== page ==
(a) a region of at least 1.5 kb which is homologous to a region of the μ intron the κ intron and which optionally contains or lacks or contains a non-functional Cμ or C78 enhancer;

(b) at least one DNA sequence encoding a domain of an immunoglobulin or a part thereof;

(c) a DNA sequence encoding a cytskine; and

(d) a marker selectable in eukaryotic B cells which optionally contains an enhancer or lacks a functional enhancer region wherein following integration the expression of this marker is controlled by the cellular Cμ or Cκ enhancer.

Preferred embodiments of the invention become obvious from the dependent claims, the following Description as well as the Example.

BRIEF DESCRIPTION OF THE DRAWINGS

FIG. 1 is a schematic of the construct that has been integrated in a site-specific manner.

FIG. 2 is a plot showing the percent survivors vs. the number of days after tumor administration.

FIG. 3 is a restriction map of vector pSP72.

DESCRIPTION OF THE PREFERRED EMBODIMENTS

While fusion proteins obtained according to the prior art, i.e. as in the publication cited above in Nature 362, 755-758, 1993, were expressed in vitro following transfection of cell culture cells, purified, and administered in soluble form, the vectors provided according to the invention enable site-specific insertion of the cytskine gene by homologous recombination into the heavy chain locus of immunoglobulin genes without any need to isolate the V gene and to insert the gene into the vector. The vector of the invention is directly incorporated into the malignant B cell and the expression is induced in this cell, so that the genetechnological altered tumor cells may be administered directly to the patient as compared to previous approaches where it is required to administer the soluble previously purified protein. This does not only save time, effort, and costs but also leads to a significantly better tumor-protective effect.

Starting material for the construction of the vectors according to the invention were the integration vectors for the preparation of recombinant antibodies which have been described in DE 44 06 512. These vectors are useful for the highly efficient production of chimeric mouse/human antibodies. The integration vectors described in DE 44 06 512 served only for the preparation of recombinant antibodies and have therefore been expressed solely in antibody-producing hybridoma cells. The solution according to the invention to express immunoglobulins in the form of fusion proteins with cytskines by homologous recombination directly in malignant B cells and to use the malignant B cells modified in this manner for the vaccination of patients with malignant B cell tumors is not rendered obvious by DE 44 06 512.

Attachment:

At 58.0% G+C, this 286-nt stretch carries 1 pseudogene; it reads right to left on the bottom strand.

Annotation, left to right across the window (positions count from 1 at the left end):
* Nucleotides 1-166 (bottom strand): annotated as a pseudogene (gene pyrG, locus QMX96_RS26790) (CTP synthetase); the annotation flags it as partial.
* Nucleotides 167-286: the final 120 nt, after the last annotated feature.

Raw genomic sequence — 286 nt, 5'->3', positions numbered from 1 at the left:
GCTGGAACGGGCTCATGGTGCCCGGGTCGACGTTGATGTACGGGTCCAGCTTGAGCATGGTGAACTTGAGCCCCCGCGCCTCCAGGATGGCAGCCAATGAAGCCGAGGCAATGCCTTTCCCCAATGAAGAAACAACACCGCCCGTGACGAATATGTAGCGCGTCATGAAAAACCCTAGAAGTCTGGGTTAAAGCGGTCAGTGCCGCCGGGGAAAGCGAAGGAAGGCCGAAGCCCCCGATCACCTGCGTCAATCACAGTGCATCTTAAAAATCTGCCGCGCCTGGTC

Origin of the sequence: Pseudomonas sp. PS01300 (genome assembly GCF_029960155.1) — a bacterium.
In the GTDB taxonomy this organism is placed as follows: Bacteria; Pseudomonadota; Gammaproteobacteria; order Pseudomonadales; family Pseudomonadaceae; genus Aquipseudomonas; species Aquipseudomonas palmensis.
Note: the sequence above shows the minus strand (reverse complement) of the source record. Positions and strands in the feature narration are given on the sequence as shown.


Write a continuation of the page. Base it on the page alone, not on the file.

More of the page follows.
By the present invention, a cytskine gene is introduced into the immunoglobulin heavy chain locus of malignant B cells, for example B cell lymphoma cells, via homologous recombination. For this purpose, an integration vector having the features of claim 1 has been constructed. Following site-specific integration into the heavy chain locus an immunoglobulin-cytskine fusion protein is expressed under the control of an endogenous VH promoter.

The recombination vector described may be potentially used for all lymphomas. By introduction of the cytskine gene by homologous recombination into the heavy chain locus of the malignant B cell an isolation of the idiotype may be avoided. By this, the time it takes until the start of therapy is significantly reduced. Furthermore, it is possible to use the tumor cells modified by homologous recombination after irradiation for a vaccination without having to purify the fusion protein. The following Example shows that the tumor-protective effect is much more pronounced if the vaccination is carried out using the modified cells provided according to the invention instead of the soluble protein.

Construction of the vector according to the invention is based on the integration vectors described in DE 44 06 512. For complete disclosure, this German Patent Document is incorporated herein by reference in its entirety. However, the integration vectors described in DE 44 06 512 are modified according to the invention, so that no recombinant antibodies may be expressed and recovered but that instead fusion proteins of immunoglobulin genes and cytskines which are directly expressed in malignant B cells are obtained.

The vector of the invention may have a region of at least 1.5 kb with homology to an intron region in which the Ig enhancer naturally does not occur or from which it has been deleted or in which it is inactivated; or in a further embodiment the vector according to the invention has a functional Cμ or Cκ enhancer.

The DNA may for example comprise one or more exons as long as it encodes a functional domain of an antibody or a functional part thereof. If the functional part of the domain is a part of a V domain this must be able to bind to or to contribute to binding to the target antigen. If the functional part is a part of a C domain, this must be able to exert at least part of the effector functions.

In a preferred embodiment the region of the μ or κ intron of at least 1.5 kb comprises the region in which the Cμ or Cκ enhancer is localized where this region optionally contains a or lacks a functional Cμ or C78 enhancer.